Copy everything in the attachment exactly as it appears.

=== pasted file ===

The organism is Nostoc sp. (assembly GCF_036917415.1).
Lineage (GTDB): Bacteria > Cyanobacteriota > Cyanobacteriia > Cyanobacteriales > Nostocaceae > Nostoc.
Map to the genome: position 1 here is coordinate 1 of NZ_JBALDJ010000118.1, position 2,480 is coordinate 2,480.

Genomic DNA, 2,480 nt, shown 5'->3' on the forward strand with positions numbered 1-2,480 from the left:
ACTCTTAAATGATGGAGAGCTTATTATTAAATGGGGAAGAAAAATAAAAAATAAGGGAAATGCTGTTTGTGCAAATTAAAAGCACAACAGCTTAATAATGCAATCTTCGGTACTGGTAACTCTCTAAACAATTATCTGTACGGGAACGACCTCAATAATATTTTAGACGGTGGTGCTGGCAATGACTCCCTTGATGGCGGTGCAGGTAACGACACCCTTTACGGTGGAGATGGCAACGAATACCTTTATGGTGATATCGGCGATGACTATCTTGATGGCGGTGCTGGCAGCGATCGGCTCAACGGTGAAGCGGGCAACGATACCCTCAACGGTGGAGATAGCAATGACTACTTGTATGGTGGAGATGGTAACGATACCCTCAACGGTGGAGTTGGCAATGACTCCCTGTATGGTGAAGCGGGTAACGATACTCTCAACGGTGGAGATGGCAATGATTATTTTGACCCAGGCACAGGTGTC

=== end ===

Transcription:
The organism is Nostoc sp. (assembly GCF_036917415.1).
Lineage (GTDB): Bacteria > Cyanobacteriota > Cyanobacteriia > Cyanobacteriales > Nostocaceae > Nostoc.
Map to the genome: position 1 here is coordinate 1 of NZ_JBALDJ010000118.1, position 2,480 is coordinate 2,480.

Genomic DNA, 2,480 nt, shown 5'->3' on the forward strand with positions numbered 1-2,480 from the left:
ACTCTTAAATGATGGAGAGCTTATTATTAAATGGGGAAGAAAAATAAAAAATAAGGGAAATGCTGTTTGTGCAAATTAAAAGCACAACAGCTTAATAATGCAATCTTCGGTACTGGTAACTCTCTAAACAATTATCTGTACGGGAACGACCTCAATAATATTTTAGACGGTGGTGCTGGCAATGACTCCCTTGATGGCGGTGCAGGTAACGACACCCTTTACGGTGGAGATGGCAACGAATACCTTTATGGTGATATCGGCGATGACTATCTTGATGGCGGTGCTGGCAGCGATCGGCTCAACGGTGAAGCGGGCAACGATACCCTCAACGGTGGAGATAGCAATGACTACTTGTATGGTGGAGATGGTAACGATACCCTCAACGGTGGAGTTGGCAATGACTCCCTGTATGGTGAAGCGGGTAACGATACTCTCAACGGTGGAGATGGCAATGATTATTTTGACCCAGGCACAGGTGTC